“DMARC has proven to be an effective solution to secure our federal domains, but more work is needed to protect all federal domains. The time to act is now –deadlines to comply with BOD 18-01 are imminent,” said Jeanette Manfra, assistant secretary for the Office of Cybersecurity and Communications, Department of Homeland Security. “Cybersecurity is a critical component of our homeland security policy, but it is also a shared responsibility. It is crucial for U.S. citizens to trust that an email from a government agency is legitimate.”
Agari, a leading cybersecurity company, today announced the publication of a new research report, “U.S. Federal Government DMARC Adoption,” which reveals that federal domain adoption of DMARC increased 38 percent (13 percentage points) in 30 days, from 34 percent on November 18, 2017 to 47 percent on December 18, 2017. This increase of 151 domains shows rapid adoption of DMARC, a critical email authentication standard, ahead of the initial, January 15, 2018, deadline for the Department of Homeland Security (DHS) Binding Operational Directive (BOD) 18-01. Agari will present this research at a Federal Breakfast Workshop on January 18, 2018, where DHS Assistant Secretary for the Office of Cybersecurity and Communications Jeanette Manfra will provide keynote remarks.
Agari research also shows the effectiveness of the DMARC security control across federal agencies. Of the billions of emails sent across the more than 400 federal government domains secured by Agari, ninety-six percent of the emails are protected by the strongest DMARC policy (p=reject) nearly a year ahead of the BOD 18-01. As a result, those federal domains protected by DMARC at p=reject, including the U.S. Senate, Veterans Affairs, Health and Human Services, and the U.S. Post Office have seen attempted fraud send rates decrease to less than two percent in December.
“This research shows that DMARC does more than protect federal domains, it protects all of us – even our mothers and fathers – from billions of phishing emails every day,” said Patrick Peterson, Founder and Executive Chairman, Agari. “The increase in adoption is a smashing early success. We hope that all agencies with follow Agari’s federal agency clients, including the U.S. Senate, Health and Human Services, Customs and Border Protection, U.S. Census Bureau, Veterans Affairs and the U.S. Postal Service, to comply with the directive and help eliminate phishing and spam related to domain spoofing and ensure a trusted digital channel for US citizens.”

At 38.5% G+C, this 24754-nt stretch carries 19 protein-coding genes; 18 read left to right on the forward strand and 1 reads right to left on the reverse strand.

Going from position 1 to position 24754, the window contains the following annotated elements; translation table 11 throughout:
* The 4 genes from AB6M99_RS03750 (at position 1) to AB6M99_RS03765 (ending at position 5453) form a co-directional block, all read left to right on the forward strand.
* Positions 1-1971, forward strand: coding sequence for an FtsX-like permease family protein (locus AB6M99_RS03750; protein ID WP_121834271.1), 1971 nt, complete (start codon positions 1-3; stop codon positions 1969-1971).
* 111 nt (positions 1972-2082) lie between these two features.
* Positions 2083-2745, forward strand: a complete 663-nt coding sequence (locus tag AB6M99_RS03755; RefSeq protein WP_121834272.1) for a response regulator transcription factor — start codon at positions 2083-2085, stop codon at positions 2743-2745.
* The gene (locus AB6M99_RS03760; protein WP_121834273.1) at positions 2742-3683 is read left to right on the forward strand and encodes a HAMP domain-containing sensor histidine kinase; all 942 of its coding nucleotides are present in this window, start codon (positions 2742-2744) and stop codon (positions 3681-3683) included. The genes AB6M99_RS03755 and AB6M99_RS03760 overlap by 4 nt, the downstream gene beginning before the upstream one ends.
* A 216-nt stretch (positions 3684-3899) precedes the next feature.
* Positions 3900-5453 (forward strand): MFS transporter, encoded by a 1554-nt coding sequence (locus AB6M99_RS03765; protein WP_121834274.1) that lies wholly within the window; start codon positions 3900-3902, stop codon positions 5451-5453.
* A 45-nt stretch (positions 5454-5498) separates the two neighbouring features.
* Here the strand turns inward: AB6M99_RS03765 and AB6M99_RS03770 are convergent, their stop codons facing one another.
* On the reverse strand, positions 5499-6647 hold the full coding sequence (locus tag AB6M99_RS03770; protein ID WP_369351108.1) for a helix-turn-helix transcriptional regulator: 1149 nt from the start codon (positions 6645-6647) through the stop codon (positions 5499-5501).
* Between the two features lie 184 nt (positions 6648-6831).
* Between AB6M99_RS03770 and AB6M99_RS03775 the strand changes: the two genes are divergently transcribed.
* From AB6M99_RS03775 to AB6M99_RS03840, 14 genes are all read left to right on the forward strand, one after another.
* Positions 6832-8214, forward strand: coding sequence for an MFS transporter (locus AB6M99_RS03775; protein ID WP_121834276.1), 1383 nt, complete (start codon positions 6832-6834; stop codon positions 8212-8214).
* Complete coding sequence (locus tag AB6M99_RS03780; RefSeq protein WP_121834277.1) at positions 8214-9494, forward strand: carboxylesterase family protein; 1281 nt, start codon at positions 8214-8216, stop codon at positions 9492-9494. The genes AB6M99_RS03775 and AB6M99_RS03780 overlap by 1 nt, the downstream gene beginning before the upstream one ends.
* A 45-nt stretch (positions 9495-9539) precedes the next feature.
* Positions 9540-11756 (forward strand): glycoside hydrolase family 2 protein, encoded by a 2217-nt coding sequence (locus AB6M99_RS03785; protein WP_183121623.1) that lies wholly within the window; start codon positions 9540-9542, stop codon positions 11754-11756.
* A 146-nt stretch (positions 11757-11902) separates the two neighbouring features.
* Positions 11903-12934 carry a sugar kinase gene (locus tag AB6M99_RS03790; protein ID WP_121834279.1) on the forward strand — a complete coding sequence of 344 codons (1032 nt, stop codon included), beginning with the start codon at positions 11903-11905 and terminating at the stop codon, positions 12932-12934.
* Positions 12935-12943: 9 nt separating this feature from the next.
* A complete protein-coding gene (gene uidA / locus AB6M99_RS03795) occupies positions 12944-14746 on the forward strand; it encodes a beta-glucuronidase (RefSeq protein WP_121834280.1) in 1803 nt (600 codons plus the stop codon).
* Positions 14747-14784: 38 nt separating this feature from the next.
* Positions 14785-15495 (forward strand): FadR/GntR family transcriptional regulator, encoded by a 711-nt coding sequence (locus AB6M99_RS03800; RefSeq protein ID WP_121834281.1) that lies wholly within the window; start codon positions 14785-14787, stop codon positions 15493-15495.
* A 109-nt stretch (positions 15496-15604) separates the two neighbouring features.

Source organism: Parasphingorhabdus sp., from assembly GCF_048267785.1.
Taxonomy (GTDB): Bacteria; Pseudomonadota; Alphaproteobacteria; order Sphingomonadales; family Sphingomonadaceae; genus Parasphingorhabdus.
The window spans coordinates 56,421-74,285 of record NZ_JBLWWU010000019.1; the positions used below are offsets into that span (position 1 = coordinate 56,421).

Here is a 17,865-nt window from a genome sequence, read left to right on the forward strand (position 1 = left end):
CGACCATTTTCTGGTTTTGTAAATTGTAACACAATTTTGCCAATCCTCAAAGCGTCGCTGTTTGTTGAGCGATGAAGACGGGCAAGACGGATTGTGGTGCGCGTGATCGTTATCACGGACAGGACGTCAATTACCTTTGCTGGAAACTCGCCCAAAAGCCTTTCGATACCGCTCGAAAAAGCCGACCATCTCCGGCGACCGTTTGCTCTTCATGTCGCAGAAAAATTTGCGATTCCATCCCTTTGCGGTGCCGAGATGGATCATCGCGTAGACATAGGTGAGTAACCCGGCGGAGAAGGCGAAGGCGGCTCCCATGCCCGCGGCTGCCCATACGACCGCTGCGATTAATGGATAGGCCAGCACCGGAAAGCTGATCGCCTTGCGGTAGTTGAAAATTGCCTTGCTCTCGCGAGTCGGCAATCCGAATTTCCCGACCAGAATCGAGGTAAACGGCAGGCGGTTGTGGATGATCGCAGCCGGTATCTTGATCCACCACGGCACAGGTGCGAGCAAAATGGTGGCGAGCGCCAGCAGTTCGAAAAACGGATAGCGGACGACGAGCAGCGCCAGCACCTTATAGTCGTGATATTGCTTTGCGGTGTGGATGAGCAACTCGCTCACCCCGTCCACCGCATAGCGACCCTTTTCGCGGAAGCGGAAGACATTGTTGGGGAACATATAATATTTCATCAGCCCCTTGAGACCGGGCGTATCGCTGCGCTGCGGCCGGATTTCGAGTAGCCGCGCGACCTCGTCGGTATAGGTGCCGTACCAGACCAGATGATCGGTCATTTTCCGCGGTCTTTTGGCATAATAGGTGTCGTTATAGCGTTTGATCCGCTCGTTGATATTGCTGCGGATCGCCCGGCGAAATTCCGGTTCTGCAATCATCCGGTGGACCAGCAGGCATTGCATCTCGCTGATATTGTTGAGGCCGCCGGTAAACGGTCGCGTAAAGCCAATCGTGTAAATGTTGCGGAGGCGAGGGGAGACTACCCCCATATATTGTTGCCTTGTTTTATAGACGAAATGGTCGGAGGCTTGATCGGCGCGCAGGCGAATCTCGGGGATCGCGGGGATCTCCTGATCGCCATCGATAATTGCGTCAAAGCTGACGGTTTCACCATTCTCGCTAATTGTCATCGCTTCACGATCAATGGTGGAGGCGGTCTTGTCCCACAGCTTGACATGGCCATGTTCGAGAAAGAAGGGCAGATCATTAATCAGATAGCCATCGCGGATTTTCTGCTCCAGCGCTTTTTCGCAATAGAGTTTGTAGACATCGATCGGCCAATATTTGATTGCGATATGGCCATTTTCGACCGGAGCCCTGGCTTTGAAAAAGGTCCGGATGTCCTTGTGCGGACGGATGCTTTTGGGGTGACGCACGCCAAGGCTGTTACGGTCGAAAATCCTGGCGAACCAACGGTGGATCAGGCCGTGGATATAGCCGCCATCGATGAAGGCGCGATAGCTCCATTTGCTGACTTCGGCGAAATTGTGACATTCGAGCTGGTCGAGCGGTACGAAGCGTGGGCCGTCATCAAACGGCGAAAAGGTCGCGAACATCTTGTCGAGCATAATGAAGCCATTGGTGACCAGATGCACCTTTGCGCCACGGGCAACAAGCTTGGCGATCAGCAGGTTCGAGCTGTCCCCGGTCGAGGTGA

DHS announced BOD 18-01 on October 16, 2017, during a Global Cybersecurity Alliance (GCA) event in New York City. BOD 18-01 mandates that all federal domains implement DMARC, TLS and HTTPS to prevent domain name spoofing and to secure email communication. Federal departments and agencies have 90 days to implement DMARC at its lowest setting (monitoring, P=none) and one year to implement DMARC at its highest setting (P=reject), which prevents unauthorized mail from being sent.
Since the DHS announcement, DMARC adoption rates among federal domains have improved across the board. Thirty-one percent have deployed DMARC as p=none, compared to 20 percent on November 18, and 16 percent have deployed DMARC to quarantine or reject unauthenticated email, compared to 14 percent on November 18. Still, 53 percent still have not deployed DMARC, just weeks ahead of the DHS deadline.
More than 20 federal agencies have achieved 100 percent DMARC adoption across their domains, including the Federal Communication Commission, the Federal Trade Commission, and the Department of Veterans Affairs. Additionally, the Department of Health and Human Service is the only federal agency to have deployed DMARC across more than 100 domains.